On Sunday the Minister of Transport, Fikile Mbalula, clarified that both aircrew and passengers required a PCR certificate not more than 72 hours old and, like passengers, crew would be subjected to screening and prescribed health protocols upon arrival. The PCR certificate enables crew members to move freely in South Africa upon arrival, similar to passengers. Aircrew who are not in possession of a negative PCR certificate can enter the country, but will not be permitted to move around freely and will have to self-quarantine at their hotel. However, the requirements for aircrew operating same-day return flights between SA and other countries in Africa remain unclear. Airlines have appealed to the Department of Tourism for aircrew who are coming and going on the same day, and who don’t need to go through immigration, to be exempted from the Covid-19 test certificate and quarantine requirement.

This classifies international travellers according to a scale of high, medium and low risk. High-risk travellers are those who come from countries with higher numbers of Covid-19 infections and reported deaths than South Africa and include the UK, the US, Iceland, India, the UAE and Qatar.

According to the CEO of the Southern Africa Tourism Services Association, David Frost, there is “a disconnect” between Ramaphosa’s announcement and intentions, and the practical implementation of this. “Opening of borders is the moment we have all been waiting for, but the way in which the government proposes to reopen is impractical and does not allow us to do our job and contribute in a revenue-positive way to South Africa,” he says. According to Frost, there is no transparency in terms of the criteria being used to evaluate high-risk countries, and practical implications and impediments have not been considered.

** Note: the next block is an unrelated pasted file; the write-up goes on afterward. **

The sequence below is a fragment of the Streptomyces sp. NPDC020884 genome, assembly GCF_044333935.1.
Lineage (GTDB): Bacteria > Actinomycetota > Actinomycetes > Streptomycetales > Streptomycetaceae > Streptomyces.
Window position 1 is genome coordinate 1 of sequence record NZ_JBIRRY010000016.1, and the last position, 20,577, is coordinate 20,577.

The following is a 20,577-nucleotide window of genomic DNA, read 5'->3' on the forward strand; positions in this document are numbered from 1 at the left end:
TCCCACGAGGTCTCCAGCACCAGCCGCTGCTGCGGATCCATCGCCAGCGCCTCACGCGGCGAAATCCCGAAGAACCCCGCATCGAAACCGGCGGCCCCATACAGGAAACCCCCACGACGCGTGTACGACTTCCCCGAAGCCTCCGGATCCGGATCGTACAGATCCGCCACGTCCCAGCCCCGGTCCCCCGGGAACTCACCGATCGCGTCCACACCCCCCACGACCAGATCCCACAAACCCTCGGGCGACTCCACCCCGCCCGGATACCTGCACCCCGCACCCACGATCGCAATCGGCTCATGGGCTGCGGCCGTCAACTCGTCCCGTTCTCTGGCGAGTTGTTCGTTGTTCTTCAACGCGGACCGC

The CEO of the Tourism Business Council of South Africa, Tshifhiwa Tshivhengwa, adds that there is no public health reason to ban travellers from any country, provided the testing regime and protocols are adhered to.

In addition, the government’s plan to change the list of high-risk countries every two weeks is wholly impractical, he says. “Inbound international travellers need time to plan their travel. Changing the list of unbanned countries every two weeks introduces a layer of complexity and uncertainty that will lead to erratic booking cycles and confusion among travellers.”

Zuks Ramasia, the CEO of the Board of Airline Representatives of SA (Barsa), was suitably diplomatic when she noted: “Barsa is pleased with the latest updates from government, which alleviate pressure as stringent restrictions are lifted. Affected airlines are now in the process of reinstating schedules to the benefit of our ailing economy, which needs all hands on deck.”’


Business Travel

Business Insider summarises the regulations for Business Travellers as follows today:

#  They are not subject to our country’s Red List

#  They will receive special treatment at our country’s borders in proving that they are a Business Traveller, even if from a Red-listed country, leniency in this regard to be exercised by officials.

#  Business persons from the 15 other countries forming the Southern African Development Community  (SADAC) will have their Covid test results accepted up to 14 days after testing negative, but the first test must have been conducted within the 72 hour limit! This is intended to ease regular travelling from SADAC countries.

#   Travellers transiting through our country do not need to produce a negative Corona Test.


Chris von Ulmenstein, WhaleTales Blog: Tel +27 082 55 11 323 Twitter:@Ulmenstein Facebook: Chris von Ulmenstein Instagram: @Chrissy_Ulmenstein